"He who knows others is wise. He who knows himself is enlightened." - Lao Tzu

"Do not think of yourself more highly than you ought, but rather think of yourself with proper judgment." - Apostle Paul

Having a high level of Emotional Intelligence (EQ) is essential to being an effective manager - and EQ starts with having accurate self-awareness. Self-awareness can help us gain self-control and be helpful, not hurtful, to people around us. Some tools to help expand our self-awareness include: get feedback from others such as using 360 degree surveys; have a mentor to speak into your life; and constantly seek feedback from others on how we are doing.

Another tool to better understand ourselves is to take one or more of the Personality type tests such as Meier-Briggs or Perspectives. The most credible test according to researchers and experts in the field is the "Big Five Personality Trait" model. Taking this test and analyzing the results will help increase your self-awareness. I suggest discussing your results with some people that you work closely with, and listen to their feedback - both positive reinforcement and constructive suggestions. Then, intentionally work at leveraging your potential strengths and mitigating your potential weaknesses.

Big Five Personality Trait Model

You can take the Big Five Personality test and get your results for free at the following website: outofservice.com/big five. Here is an overview of the five dimensions and their meanings:

Agreeableness. This dimension refers to an individual's tendency to get along well with others. Highly agreeable people are likable, cooperative, warm and trusting. People who score low on this dimension tend to be cold, disagreeable and antagonistic.

Extraversion. This dimension captures our comfort level with relationships. Extraverts tend to be outgoing, social, friendly, affectionate and assertive. Introverts tend to be reserved, non-assertive and quiet.

Emotional Stability. This dimension taps a person's ability to withstand stress. People with positive emotional stability tend to be calm, self-confident, optimistic and secure. Those with high negative scores tend to be nervous, anxious, dissatisfied and insecure.

Openness to Experience. This dimension addresses the tendency to be original, have broad interests, be daring and take risks. Extremely open people are creative, innovative, curious and artistically aware. Those at the other end of this scale are more conventional and find comfort with the familiar.

Conscientiousness. This dimension is a measure of reliability. A highly conscientious person is responsible, organized, dependable and persistent. Those who score low are easily distracted, disorganized and unreliable.

Big Five Traits and Work Performance

Research on the Big Five model has found correlations with these personality dimensions and job performance. The Big Five trait most consistently related to work performance is conscientiousness. This trait is as important for managers as it is for front-line employees. The most effective performers score high in this dimension in the form of persistence, attention to details and setting of high standards. Highly conscientious people learn more and develop higher levels of work knowledge, which contributes to higher levels of job performance.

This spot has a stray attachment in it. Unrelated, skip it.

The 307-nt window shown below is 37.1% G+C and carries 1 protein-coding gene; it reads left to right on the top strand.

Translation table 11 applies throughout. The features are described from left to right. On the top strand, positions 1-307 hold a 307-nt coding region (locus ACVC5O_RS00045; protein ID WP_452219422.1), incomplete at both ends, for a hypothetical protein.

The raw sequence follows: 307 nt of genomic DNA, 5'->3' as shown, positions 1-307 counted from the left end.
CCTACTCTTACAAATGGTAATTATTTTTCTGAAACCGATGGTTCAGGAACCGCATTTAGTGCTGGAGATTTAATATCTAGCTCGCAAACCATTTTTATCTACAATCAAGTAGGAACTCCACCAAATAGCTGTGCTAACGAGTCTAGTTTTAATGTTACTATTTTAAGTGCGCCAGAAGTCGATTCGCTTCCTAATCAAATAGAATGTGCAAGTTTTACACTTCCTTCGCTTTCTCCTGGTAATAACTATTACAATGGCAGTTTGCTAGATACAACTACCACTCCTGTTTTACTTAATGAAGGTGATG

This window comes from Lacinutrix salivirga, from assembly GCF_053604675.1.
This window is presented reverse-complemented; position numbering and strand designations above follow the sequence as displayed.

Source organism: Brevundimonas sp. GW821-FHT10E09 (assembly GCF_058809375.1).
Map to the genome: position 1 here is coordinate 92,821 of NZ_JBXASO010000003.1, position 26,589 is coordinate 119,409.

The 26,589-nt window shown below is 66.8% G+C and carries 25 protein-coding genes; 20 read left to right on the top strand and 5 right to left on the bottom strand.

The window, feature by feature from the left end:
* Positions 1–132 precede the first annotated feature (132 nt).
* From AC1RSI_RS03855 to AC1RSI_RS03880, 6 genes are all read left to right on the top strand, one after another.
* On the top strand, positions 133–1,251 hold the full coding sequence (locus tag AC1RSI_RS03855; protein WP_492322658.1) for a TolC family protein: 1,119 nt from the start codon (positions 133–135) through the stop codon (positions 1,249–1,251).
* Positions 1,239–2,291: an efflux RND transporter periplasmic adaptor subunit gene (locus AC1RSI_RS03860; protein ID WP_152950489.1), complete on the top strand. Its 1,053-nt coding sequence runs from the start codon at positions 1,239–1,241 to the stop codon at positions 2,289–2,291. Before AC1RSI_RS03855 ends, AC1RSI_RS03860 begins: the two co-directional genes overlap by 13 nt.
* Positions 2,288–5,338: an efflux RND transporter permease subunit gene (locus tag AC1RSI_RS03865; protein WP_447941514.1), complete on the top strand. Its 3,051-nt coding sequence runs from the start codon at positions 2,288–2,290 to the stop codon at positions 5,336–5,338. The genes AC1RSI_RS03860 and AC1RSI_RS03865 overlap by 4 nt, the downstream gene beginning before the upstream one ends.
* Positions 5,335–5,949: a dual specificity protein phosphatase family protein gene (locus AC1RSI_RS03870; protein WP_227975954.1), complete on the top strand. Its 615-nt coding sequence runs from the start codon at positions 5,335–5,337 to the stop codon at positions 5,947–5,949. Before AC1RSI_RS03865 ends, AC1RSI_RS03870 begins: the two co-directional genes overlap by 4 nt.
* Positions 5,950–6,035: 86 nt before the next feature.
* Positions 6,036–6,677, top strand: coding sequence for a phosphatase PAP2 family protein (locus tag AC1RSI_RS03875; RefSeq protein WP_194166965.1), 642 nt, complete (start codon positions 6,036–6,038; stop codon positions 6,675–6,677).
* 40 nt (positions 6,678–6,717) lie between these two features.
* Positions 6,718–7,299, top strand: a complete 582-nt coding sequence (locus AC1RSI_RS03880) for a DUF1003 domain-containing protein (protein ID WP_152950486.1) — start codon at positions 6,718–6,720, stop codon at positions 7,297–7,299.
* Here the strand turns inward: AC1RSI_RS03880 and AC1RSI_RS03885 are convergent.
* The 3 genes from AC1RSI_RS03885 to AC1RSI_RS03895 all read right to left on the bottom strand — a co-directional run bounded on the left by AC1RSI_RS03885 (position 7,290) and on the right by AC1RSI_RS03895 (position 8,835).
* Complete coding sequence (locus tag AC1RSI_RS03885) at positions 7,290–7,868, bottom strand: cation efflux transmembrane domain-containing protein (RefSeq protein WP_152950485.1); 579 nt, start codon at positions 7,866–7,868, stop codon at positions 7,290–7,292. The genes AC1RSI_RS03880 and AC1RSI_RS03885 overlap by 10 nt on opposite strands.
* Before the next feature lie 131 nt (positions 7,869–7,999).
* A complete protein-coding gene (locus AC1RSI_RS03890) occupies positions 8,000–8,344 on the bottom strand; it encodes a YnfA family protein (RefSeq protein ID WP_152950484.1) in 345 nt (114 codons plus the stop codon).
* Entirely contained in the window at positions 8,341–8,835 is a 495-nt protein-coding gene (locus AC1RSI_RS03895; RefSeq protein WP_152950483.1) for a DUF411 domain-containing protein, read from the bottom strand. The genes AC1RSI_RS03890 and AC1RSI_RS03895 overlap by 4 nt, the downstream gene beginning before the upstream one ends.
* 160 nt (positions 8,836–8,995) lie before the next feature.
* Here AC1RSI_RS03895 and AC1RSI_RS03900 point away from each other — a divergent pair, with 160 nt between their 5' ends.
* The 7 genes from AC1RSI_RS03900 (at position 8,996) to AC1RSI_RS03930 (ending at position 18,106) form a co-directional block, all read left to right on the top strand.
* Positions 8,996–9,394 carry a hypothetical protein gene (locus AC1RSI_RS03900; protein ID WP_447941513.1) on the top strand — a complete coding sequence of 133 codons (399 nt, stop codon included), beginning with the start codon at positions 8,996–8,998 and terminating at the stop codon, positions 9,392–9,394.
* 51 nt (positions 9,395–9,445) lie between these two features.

Other findings are that people who score high on emotional stability are happier than those who score low. Emotional stability is the most strongly trait related to life satisfaction, job satisfaction and low stress levels. Extraverts tend to be happier in their jobs and in their lives overall - and tend to emerge more often as leaders than introverts. People who score high on openness to experience are more likely to be effective leaders. Agreeable people are happier and better liked than disagreeable people.

The experts say that if we are intentional, we can modify our natural tendencies and become more effective. For example, I naturally tend to score lower on Openness to Experience. I have intentionally pursued new experiences to help gain the benefits and become more balanced on this dimension.

Using the Big Five Test to Help Others

In addition to using the test for yourself, why not try it with your key team members? Helping them better understand themselves is valuable for their own self-development. It also can help you better synchronize strengths, weaknesses and tendencies and develop a more powerful team.

I have used this model with my leadership team. I explained the model, and then had them take the test and do their own self-analysis. We then shared our individual results and provided feedback and shared suggestions. It's a great tool to help the members better understand and support each other.

Let me close with a quote from tennis star Billie Jean King: "I think self awareness is probably the most important thing towards being a champion (or a great manager! - my addition)". Good luck on your journey of increasing your self-awareness and effectiveness!

Wes Friesen, CMDSM, EMCM, MQC, ICP, CCM,CMA, CM, CFM, APP, PHR is the Manager of Revenue Collection & Community Offices for Portland General Electric, a utility in Portland, Oregon that serves over 820,000 customers. Wes teaches university classes and is a featured speaker at national Conferences like National Postal Forum, MailCom, CS Week and others. Wes can be contacted at Wes.Friesen@pgn.com. Check out his personal web-site for free information (www.wesfriesen.com).